Black corals, contrary to their name, do not appear black but instead come in a range of colors including red, orange, white and green. The name comes from their skeleton, which is indeed black. Black corals belong to the order Antipatharia, a hexacoral, and occur all over the world at a variety of depths. Black corals differ from stony corals, another order of hexacoral, by having a flexible skeletons made of protein and chitin, a fibrous substance that makes up a majority of exoskeletons of arthropods and fungi cell walls. This compound allows them to move in the current, unlike stony skeletons with their rigid frames. The compound of black coral skeleton serves another function, as a record keeper. Their skeletons grow, similar to tree rings, cataloguing changes in their environments and allowing us to see how oceans of the past may have been composed.
Black corals are very long lived. An individual discovered off the coast of Maine is about 4,600 years old, with the oldest Gulf specimen around 2,000 years old.
Some species of black corals face unique threats compared to other species of deep water coral. Historically, these species have been harvested for making jewelry, as the skeleton can be polished to reveal high luster pieces. Most of this activity has historically taken place in Hawaii, where the species are common in shallower water.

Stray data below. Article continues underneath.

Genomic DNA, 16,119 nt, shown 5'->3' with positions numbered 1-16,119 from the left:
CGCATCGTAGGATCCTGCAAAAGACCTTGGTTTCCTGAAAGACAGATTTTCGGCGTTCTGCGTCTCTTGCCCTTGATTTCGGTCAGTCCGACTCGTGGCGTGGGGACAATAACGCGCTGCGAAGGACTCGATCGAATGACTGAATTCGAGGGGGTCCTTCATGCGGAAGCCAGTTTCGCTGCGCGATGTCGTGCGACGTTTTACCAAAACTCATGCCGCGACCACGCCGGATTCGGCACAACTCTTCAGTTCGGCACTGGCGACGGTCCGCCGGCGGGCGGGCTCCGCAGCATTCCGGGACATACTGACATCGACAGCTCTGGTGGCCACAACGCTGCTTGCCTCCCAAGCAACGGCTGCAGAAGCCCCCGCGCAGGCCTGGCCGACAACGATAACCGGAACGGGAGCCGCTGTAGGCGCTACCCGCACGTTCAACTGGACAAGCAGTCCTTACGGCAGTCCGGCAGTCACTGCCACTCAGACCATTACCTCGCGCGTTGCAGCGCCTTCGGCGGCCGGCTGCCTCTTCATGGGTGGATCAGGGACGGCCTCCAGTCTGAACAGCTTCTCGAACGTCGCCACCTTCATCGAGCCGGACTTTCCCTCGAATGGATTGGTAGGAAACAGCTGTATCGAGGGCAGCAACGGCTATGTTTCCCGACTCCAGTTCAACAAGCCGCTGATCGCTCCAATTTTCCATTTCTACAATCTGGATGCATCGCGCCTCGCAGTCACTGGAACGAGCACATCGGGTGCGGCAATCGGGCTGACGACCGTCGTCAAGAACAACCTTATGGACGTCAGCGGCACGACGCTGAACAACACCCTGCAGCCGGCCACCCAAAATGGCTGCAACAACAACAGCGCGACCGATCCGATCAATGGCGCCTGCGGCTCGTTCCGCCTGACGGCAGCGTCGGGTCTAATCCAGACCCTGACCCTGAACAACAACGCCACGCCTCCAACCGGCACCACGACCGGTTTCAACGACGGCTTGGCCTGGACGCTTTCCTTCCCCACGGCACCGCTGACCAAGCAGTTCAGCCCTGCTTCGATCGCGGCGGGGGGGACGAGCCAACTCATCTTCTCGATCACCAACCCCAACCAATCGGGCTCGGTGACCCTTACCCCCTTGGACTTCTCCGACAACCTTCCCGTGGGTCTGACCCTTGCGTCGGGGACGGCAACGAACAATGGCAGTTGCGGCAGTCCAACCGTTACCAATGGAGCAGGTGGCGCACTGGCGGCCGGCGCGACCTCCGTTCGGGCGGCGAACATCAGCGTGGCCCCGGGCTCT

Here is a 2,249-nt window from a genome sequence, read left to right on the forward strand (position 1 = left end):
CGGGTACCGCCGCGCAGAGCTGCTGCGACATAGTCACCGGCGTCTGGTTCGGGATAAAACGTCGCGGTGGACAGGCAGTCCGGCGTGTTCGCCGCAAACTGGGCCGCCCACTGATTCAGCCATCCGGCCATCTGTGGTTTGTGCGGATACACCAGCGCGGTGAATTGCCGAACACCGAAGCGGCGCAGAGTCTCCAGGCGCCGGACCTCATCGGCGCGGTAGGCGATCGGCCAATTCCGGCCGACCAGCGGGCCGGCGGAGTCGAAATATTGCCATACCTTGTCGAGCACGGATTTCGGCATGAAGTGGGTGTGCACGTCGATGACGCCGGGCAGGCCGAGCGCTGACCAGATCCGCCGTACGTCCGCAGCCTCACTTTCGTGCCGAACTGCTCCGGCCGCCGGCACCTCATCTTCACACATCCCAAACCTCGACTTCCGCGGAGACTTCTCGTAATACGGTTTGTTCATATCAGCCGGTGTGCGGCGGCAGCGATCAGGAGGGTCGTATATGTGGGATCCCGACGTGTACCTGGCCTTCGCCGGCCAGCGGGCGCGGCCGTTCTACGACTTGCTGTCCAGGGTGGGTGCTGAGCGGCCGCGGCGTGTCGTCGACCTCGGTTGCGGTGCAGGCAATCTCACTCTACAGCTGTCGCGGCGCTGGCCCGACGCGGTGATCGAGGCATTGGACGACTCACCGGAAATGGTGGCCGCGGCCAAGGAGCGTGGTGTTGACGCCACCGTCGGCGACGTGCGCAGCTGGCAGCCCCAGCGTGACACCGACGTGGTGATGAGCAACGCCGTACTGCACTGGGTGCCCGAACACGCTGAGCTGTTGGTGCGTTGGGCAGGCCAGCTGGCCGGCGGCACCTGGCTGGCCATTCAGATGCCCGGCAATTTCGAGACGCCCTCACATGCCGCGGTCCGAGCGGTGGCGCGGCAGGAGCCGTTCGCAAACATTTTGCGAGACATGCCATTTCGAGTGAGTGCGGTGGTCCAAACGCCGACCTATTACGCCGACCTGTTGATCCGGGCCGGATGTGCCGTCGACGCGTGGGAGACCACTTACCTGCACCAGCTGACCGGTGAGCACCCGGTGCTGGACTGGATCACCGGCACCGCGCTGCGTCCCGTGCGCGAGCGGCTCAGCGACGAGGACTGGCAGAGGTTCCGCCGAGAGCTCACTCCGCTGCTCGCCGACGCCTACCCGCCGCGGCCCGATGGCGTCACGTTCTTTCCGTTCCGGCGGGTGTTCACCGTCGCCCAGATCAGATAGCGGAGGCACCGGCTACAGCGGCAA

Black whip corals
Black whip corals (left) are, as their name suggests, whip-like. This type of black coral has many other names including black wire coral, and less commonly spiral or coil coral. They have very thin and spiraling central skeleton and do not branch as other black corals do. While they need to attach to a hard substrate, it often looks like they are growing out of sediment as it piles around the base of their thin stalk.
In the Gulf, black whip corals can be found from the shelf edge at 250 feet, down to the deep sea, to at least 3,000 feet.
Sources: http://oceanexplorer.noaa.gov/explorations/03mountains/background/octoco... http://ocean.si.edu/deep-sea-corals; http://ocean.si.edu/corals-and-coral-reefs; http://oceanexplorer.noaa.gov/explorations/06laserline/background/blackc...http://lophelia.org/case-studies/the-gulf-of-mexico/the-gulf-of-mexico/2...http://www.whatsthatfish.com/fish/giant-black-coral-whip/1296; http://oceanexplorer.noaa.gov/explorations/02hawaii/background/corals/corals.html; http://www.marinespecies.org/aphia.php?p=taxdetails&id=283903
Hannah Leis is GRN's Fisheries Associate.